I don't understand your commentary. He said that the cost of construction is carried by the water companies. Doesn't that undermine your dilution theory?
did I understand that right? He is saying that the time horizon is 15 months to be up and running or is it 15 months to clear all the pending appeals possible to start the project?
The only response to your post is this:
"Past Returns Not Necessarily Indicative of Future Performance"
Yes, I corrected that above. There is capital cost and operational cost. The capital cost curve bends down quite a bit with higher throughput, definitely not a linear progression, but if a 2000 gpm system runs just under $10 Million, a system capable of handling 30000 gpm can't be less than $20 Million don't you think?
I have to make a correction, really sorry.
Cadiz proposes to pump 50,000 a-f into the CRA per year. That's of course around 16,000,000,000 gallons not 16,000,000 gallons. That's roughly 30,000 gallons per minute throughput, not 30 gallons. Obviously that requires a much bigger WBA system and the cost of that is significant. A 2000 gallon/min system costs about $8,000,000 according to estimates in the same study. There is a lot of economy of scale as shown there. So an onsite facility to remove Cr6 at Cadiz might cost less than simply multiplying 8 Mill by 15, but it's obviously still a very costly capital outlay for a small private company.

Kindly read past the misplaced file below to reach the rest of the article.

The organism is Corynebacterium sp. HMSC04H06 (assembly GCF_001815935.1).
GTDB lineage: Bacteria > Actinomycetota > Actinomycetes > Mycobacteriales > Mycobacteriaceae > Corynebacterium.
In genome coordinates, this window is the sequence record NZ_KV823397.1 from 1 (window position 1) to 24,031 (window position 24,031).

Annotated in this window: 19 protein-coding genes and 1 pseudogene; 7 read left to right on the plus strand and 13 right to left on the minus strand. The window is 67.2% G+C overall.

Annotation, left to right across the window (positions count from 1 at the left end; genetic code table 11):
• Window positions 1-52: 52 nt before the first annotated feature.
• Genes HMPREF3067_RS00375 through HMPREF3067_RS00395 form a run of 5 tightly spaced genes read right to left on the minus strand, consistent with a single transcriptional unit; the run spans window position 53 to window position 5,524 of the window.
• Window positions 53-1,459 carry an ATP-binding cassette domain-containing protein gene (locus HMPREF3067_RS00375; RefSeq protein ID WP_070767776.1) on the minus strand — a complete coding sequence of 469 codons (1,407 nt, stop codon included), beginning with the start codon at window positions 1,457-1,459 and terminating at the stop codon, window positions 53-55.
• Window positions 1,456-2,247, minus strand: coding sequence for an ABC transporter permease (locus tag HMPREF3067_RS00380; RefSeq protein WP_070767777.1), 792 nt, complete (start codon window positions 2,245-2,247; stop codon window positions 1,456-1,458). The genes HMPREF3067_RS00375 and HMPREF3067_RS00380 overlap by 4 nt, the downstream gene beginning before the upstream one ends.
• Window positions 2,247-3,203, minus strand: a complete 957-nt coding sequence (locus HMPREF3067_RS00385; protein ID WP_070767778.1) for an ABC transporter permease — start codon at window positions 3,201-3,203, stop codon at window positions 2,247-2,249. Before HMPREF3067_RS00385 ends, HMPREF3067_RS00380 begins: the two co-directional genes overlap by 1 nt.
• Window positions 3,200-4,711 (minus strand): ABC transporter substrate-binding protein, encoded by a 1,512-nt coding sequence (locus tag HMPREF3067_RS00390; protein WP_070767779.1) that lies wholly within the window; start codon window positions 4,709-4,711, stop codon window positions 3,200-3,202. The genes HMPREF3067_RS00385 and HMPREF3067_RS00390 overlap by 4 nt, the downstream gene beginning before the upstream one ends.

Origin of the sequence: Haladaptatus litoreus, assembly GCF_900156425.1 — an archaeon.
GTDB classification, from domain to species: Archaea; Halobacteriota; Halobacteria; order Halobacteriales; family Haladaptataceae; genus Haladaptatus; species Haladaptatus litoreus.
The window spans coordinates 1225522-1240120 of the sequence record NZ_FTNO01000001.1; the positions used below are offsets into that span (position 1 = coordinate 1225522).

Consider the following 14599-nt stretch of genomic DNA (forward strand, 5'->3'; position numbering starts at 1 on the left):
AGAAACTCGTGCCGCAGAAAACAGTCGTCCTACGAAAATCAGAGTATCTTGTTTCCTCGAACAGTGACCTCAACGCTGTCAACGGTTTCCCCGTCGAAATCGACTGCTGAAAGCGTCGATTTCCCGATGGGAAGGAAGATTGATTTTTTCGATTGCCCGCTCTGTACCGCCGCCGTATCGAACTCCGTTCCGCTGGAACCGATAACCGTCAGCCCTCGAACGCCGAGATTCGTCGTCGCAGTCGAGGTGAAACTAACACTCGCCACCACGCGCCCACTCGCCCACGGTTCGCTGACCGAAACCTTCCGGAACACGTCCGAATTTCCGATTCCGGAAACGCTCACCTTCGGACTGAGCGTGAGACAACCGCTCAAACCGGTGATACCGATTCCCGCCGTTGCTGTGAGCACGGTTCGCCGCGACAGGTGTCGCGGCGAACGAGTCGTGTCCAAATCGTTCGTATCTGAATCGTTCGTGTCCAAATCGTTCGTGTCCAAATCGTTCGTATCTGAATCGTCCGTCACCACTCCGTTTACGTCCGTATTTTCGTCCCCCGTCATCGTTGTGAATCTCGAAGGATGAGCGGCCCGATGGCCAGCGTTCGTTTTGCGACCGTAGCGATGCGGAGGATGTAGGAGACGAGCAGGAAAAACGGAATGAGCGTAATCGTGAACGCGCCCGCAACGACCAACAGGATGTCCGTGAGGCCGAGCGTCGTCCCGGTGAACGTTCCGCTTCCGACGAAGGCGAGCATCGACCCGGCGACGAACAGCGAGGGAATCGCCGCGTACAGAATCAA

If you want to look up the itemized cost of construction for such a plant, check out the estimate shown in this link
to the home page address of the city of Glendale website.
Even if source water were treated at the origin, CrVI can enter the treatment and distribution system downstream from oxidants, disinfectants, and pipe corrosion. The most sensible way to proceed is to install drinking water treatment at the point-of-use stage with R.O. or Membrane Filtration.
But let's say, in-situ treatment were the right way to proceed.
Does the Chromium-6 Removal facility at the Glendale Operable Unit built by CDM Constructors in 2009, inc. give information about the feasibility and cost?
Here are the two methods tested there:
Weak Base Anion Exchange: 425 gallons/min. still in operation
Reduction Coag: 100 gallons/min. Discont'ed too labour intensive
So what would be the cost of building and running a WBA Cr6 facility at Cadiz using the Glendale study as a guide with the goal of reducing Cr6 to 10ppb?
Cadiz proposes to produce 50,000 a-f per year. That's about 16,000,000 gallons per year or 30 gallons per minute.
Estimated capital cost for a 100 gpm facility is $1,700,000
Estimated operation cost at 100 gallons per minute throughput = $200,000/yr.
That's not a problem for Cadiz I think. This is also why the CDPH recommended 10ppb...because it's economically feasible based on the Glendale study.
GO to ciy if glendale website and add this extention to web address
NASDAQ reports 1,802,428 shares short on May 15. It actually went up after the stock gapped up . No short-covering. That's a pretty determined bearish sentiment. I am surprised.
Looks like the Office of Administrative Law approved the CDPH's proposed rule to reduce the state's Maximum Contaminant Level of Hexavalent Chromium to 10 parts per Billion from 50 on the 28th of this month. That means Cadiz water is about 4-6 ppb over limit.